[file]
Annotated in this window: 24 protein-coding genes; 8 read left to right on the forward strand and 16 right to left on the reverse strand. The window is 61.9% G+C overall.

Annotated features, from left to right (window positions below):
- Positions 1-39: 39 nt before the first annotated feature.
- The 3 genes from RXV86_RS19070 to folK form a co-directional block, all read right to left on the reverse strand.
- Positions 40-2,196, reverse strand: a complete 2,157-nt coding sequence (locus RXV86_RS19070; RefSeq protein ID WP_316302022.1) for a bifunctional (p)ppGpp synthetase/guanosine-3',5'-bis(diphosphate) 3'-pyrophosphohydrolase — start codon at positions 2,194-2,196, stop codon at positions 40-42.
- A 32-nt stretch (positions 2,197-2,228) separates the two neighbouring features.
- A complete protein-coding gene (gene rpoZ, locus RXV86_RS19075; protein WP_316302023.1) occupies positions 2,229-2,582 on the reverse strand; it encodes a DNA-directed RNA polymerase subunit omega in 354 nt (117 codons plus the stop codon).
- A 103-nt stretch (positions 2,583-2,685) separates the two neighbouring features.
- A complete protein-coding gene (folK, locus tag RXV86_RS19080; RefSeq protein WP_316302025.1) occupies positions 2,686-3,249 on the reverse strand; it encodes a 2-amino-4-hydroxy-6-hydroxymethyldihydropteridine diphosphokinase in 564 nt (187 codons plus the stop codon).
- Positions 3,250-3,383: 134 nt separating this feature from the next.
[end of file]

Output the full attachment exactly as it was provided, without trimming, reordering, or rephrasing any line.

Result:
Annotated in this window: 24 protein-coding genes; 8 read left to right on the forward strand and 16 right to left on the reverse strand. The window is 61.9% G+C overall.

Annotated features, from left to right (window positions below):
- Positions 1-39: 39 nt before the first annotated feature.
- The 3 genes from RXV86_RS19070 to folK form a co-directional block, all read right to left on the reverse strand.
- Positions 40-2,196, reverse strand: a complete 2,157-nt coding sequence (locus RXV86_RS19070; RefSeq protein ID WP_316302022.1) for a bifunctional (p)ppGpp synthetase/guanosine-3',5'-bis(diphosphate) 3'-pyrophosphohydrolase — start codon at positions 2,194-2,196, stop codon at positions 40-42.
- A 32-nt stretch (positions 2,197-2,228) separates the two neighbouring features.
- A complete protein-coding gene (gene rpoZ, locus RXV86_RS19075; protein WP_316302023.1) occupies positions 2,229-2,582 on the reverse strand; it encodes a DNA-directed RNA polymerase subunit omega in 354 nt (117 codons plus the stop codon).
- A 103-nt stretch (positions 2,583-2,685) separates the two neighbouring features.
- A complete protein-coding gene (folK, locus tag RXV86_RS19080; RefSeq protein WP_316302025.1) occupies positions 2,686-3,249 on the reverse strand; it encodes a 2-amino-4-hydroxy-6-hydroxymethyldihydropteridine diphosphokinase in 564 nt (187 codons plus the stop codon).
- Positions 3,250-3,383: 134 nt separating this feature from the next.